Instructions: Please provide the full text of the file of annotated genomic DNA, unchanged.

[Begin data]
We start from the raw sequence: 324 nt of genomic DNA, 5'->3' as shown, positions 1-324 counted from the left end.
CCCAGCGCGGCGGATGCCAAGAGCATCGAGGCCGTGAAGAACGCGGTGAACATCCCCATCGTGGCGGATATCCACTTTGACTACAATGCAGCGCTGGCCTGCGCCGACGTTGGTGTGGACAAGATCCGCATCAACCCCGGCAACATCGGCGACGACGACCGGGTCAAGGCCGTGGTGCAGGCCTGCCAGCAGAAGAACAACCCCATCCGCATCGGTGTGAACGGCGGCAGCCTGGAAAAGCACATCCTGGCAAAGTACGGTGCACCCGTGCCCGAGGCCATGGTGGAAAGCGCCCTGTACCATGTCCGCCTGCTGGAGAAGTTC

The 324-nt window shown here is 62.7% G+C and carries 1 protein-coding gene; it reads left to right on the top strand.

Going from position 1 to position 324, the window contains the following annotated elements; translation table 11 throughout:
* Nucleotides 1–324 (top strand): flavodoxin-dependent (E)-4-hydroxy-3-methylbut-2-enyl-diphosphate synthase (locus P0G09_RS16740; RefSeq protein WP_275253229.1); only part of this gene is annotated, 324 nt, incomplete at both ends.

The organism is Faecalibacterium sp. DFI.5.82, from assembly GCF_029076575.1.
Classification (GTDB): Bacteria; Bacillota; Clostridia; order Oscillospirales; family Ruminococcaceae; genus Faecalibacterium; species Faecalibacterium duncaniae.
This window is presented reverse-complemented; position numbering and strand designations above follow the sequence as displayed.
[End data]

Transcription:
We start from the raw sequence: 324 nt of genomic DNA, 5'->3' as shown, positions 1-324 counted from the left end.
CCCAGCGCGGCGGATGCCAAGAGCATCGAGGCCGTGAAGAACGCGGTGAACATCCCCATCGTGGCGGATATCCACTTTGACTACAATGCAGCGCTGGCCTGCGCCGACGTTGGTGTGGACAAGATCCGCATCAACCCCGGCAACATCGGCGACGACGACCGGGTCAAGGCCGTGGTGCAGGCCTGCCAGCAGAAGAACAACCCCATCCGCATCGGTGTGAACGGCGGCAGCCTGGAAAAGCACATCCTGGCAAAGTACGGTGCACCCGTGCCCGAGGCCATGGTGGAAAGCGCCCTGTACCATGTCCGCCTGCTGGAGAAGTTC

The 324-nt window shown here is 62.7% G+C and carries 1 protein-coding gene; it reads left to right on the top strand.

Going from position 1 to position 324, the window contains the following annotated elements; translation table 11 throughout:
* Nucleotides 1–324 (top strand): flavodoxin-dependent (E)-4-hydroxy-3-methylbut-2-enyl-diphosphate synthase (locus P0G09_RS16740; RefSeq protein WP_275253229.1); only part of this gene is annotated, 324 nt, incomplete at both ends.

The organism is Faecalibacterium sp. DFI.5.82, from assembly GCF_029076575.1.
Classification (GTDB): Bacteria; Bacillota; Clostridia; order Oscillospirales; family Ruminococcaceae; genus Faecalibacterium; species Faecalibacterium duncaniae.
This window is presented reverse-complemented; position numbering and strand designations above follow the sequence as displayed.